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Also, competition games in the form of Advent calendars are increasingly widespread and used by many brands which thus offer gifts throughout the month of December, in fact attracting ever more customers. The food sector is successful at Christmas. Indeed, the French plan on average a budget of €130 for their Christmas meal and professionals in the sector have understood this well.

This is particularly the case for chocolate shops which are a must for the holidays. They are full of ideas to offer chocolate sculptures, Yule logs and other small delicacies in the window in order to attract the eye of the customer. Chocolate is indeed a vector of growth because some large retail chains achieve nearly 3.4% of their turnover at Christmas. Apart from chocolate, in-store promotion of flagship Christmas products, such as capon, turkey, foie gras, salmon and snails, is all the rage. They can be found on dedicated stands, in supermarkets in particular, and on the front pages of culinary magazines. Finally, one of the other Christmas must-haves remains champagne, which represents 1.5% of sales in the food sector, 3.5 times more than outside the festive period.

Christmas marketing, what must-haves for businesses?

New consumer trends at Christmas

The Christmas period is cradled by the excitement and impatience of many consumers. Between the Christmas markets where the smell of mulled wine takes us away, the windows of small and large stores with dazzling illuminations and the Internet which multiplies the tempting offers, the temptation is great. For a majority of French people, this period rhymes with the purchase of one or more gifts for loved ones. Often more expensive gifts than the rest of the year in this somewhat special time. Thus, a substantial budget is allocated to this season. For Christmas 2021, the average French budget will be 533 euros compared to 603 euros in 2020 according to a Cofidis survey on the French budget for Christmas, and a tendency to purchase Made In France products. A significant drop in this budget, which can be explained in particular by a less favorable economic context.

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Nevertheless, although consumers are more cautious in their spending during this period, we note that the average number of gifts will be 8.5, which is up from last year. However, the magic of Christmas quickly catches up with these consumers who, even with a smaller budget, are full of ideas to limit costs while still having fun. For this, promotion periods are for 36% ( Ma Réduc survey ) of French people the opportunity to do their Christmas shopping.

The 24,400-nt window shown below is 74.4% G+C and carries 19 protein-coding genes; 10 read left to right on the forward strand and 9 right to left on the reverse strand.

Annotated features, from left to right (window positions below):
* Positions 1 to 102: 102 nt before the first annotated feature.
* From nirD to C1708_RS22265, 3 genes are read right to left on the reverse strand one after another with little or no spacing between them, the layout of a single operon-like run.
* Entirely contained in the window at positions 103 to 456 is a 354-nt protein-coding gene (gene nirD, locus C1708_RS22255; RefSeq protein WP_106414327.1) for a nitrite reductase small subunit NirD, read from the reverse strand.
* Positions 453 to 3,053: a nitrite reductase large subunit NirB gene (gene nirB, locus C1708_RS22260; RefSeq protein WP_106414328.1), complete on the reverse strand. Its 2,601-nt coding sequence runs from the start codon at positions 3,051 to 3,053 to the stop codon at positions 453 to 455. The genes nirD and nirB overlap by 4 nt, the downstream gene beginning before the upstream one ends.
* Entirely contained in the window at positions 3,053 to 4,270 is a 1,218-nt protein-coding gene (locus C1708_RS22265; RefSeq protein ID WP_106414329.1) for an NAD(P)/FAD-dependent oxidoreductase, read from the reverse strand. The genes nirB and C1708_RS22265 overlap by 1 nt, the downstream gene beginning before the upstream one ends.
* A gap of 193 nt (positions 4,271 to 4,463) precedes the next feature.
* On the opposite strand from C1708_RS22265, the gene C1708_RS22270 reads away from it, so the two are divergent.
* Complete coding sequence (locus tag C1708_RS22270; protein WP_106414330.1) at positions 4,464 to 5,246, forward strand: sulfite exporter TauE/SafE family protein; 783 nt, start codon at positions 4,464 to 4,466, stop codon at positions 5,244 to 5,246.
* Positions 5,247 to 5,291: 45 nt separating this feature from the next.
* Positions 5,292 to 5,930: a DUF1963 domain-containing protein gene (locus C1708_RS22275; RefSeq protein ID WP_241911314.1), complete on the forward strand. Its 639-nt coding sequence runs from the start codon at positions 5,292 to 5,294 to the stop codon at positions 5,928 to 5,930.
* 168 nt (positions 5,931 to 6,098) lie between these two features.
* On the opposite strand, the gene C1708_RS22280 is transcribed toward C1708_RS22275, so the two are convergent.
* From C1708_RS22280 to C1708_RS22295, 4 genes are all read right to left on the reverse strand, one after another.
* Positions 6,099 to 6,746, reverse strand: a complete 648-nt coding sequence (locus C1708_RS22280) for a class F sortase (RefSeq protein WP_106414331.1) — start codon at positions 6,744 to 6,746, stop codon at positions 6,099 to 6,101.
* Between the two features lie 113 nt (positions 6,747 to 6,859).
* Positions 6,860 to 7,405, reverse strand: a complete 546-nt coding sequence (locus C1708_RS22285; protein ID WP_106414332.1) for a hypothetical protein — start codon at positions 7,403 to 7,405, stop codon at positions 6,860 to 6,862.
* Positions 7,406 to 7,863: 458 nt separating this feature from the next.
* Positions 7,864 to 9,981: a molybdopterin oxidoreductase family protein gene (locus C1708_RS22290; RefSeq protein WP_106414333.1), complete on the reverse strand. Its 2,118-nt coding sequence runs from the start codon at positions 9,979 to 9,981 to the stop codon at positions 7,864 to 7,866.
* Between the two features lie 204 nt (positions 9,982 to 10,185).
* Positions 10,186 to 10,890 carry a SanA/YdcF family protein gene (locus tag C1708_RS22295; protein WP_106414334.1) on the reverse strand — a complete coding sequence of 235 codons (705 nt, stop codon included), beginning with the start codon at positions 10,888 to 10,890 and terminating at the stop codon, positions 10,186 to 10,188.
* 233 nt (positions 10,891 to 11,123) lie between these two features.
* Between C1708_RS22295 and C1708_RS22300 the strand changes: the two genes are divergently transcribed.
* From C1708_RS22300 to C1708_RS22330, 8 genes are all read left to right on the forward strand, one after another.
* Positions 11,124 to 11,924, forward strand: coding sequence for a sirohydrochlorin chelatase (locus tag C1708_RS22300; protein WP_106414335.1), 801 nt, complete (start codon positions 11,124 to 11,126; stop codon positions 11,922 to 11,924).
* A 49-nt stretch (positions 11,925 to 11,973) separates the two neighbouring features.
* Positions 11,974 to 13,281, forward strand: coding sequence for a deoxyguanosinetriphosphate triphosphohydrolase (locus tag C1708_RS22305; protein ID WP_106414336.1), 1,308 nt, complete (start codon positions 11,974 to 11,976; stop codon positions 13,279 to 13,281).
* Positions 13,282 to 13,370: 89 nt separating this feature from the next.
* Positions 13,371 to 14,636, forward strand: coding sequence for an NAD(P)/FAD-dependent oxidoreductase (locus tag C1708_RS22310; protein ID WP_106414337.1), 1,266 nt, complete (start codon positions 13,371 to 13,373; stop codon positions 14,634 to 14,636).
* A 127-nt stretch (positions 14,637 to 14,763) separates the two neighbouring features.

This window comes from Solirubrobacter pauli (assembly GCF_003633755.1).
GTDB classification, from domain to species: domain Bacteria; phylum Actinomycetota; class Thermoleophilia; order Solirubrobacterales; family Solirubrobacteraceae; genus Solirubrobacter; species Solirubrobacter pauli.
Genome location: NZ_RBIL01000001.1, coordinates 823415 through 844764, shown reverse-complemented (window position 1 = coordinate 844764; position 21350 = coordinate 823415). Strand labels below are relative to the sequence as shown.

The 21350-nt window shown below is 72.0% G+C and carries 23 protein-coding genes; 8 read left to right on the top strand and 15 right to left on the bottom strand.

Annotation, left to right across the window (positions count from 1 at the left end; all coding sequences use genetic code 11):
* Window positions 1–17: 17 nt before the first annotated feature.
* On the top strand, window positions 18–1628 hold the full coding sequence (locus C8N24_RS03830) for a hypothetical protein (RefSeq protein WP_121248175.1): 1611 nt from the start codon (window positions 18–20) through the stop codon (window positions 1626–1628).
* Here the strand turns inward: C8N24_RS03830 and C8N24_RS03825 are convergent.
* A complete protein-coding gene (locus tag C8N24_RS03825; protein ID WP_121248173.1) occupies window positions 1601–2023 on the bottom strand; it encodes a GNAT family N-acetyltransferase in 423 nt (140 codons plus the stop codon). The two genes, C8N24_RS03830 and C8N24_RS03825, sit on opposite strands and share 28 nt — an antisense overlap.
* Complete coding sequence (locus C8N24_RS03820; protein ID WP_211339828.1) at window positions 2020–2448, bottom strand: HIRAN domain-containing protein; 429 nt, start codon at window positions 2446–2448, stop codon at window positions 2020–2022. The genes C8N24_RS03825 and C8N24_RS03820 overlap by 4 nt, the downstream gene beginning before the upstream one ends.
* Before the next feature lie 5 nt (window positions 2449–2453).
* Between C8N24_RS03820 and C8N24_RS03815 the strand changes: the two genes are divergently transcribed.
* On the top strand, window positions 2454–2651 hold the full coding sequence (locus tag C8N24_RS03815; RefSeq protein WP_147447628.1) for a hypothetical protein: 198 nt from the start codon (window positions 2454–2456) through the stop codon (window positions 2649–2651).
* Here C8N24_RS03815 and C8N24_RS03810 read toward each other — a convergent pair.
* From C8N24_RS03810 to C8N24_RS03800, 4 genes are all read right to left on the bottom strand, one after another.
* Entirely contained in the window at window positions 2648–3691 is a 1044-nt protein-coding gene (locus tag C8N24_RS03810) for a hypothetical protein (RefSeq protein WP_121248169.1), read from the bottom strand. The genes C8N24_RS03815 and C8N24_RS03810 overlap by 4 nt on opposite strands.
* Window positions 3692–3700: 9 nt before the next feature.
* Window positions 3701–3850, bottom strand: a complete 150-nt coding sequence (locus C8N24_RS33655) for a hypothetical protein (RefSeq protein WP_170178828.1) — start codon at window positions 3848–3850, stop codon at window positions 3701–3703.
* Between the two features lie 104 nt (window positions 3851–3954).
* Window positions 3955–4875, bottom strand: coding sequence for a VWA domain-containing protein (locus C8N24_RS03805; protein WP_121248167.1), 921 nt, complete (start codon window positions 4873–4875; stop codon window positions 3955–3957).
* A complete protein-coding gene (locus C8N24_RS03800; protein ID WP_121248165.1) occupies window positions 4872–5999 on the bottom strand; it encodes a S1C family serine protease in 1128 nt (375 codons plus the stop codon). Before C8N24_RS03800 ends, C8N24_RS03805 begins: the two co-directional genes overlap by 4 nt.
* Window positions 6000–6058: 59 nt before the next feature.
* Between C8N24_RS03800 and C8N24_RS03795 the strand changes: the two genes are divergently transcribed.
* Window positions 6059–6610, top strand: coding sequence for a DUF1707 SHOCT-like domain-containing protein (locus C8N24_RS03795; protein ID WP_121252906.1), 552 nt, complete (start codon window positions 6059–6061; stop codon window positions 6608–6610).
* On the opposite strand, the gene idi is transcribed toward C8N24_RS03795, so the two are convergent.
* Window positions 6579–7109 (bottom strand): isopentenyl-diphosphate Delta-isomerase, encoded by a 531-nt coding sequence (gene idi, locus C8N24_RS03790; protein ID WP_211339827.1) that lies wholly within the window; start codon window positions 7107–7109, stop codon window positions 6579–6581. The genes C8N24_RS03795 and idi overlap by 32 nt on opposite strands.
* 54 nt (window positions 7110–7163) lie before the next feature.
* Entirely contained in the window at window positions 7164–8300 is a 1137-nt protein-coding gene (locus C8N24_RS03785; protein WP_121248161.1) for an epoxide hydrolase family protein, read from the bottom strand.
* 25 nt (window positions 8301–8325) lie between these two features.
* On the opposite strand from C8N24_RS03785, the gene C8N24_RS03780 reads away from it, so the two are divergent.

The arrival of the Black Friday trend in France in recent years contributes to this. Black Friday is a tradition in the United States that comes the day after Thanksgiving and kicks off Christmas shopping across the Atlantic. It is also the most profitable day for businesses. Thus, in recent years, this trend has emerged in France and allows you to make great savings on the first purchases at the end of the year. Moreover, 66% of French people buy their gifts before the beginning of December.

Christmas marketing, what must-haves for businesses?

Finally, the French let themselves be seduced by other new trends. Among them, the “ Do-It-Yourself ” ( DIY ) trend is booming. Making your own Christmas gifts or decorations while reducing costs is an increasingly widespread practice. Many DIY workshops are also very successful during the holiday season, a sign of a real enthusiasm for this trend. We can also cite collaborative consumption , which today appeals to about a third of French people. This model makes it possible to consume smartly by buying second-hand toys, by resorting to barter but also for a few years now on platforms like Vinted for example, which makes it possible to optimize the end-of-year budget as well as possible.

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Christmas is sometimes criticized for having become too commercial a holiday. It is true that consumers are always buying more gifts, but with new trends, there is a desire to buy smarter or to do it yourself. Finally, the brands and their marketing strategies participate in the wonder of young and old by reminding us that this celebration is joyful and magical and that it is also a privileged moment for everyone to lend themselves a little to dream.

Christmas marketing, what must-haves for businesses?

Anyway, ESCadrille wishes you all a Merry Christmas and Happy Holidays!

  • This article was written by Paul Rousselot 3 years ago when he was in office, so we took care to update it to publish it again today. Check out Paul’s Linkedin profile .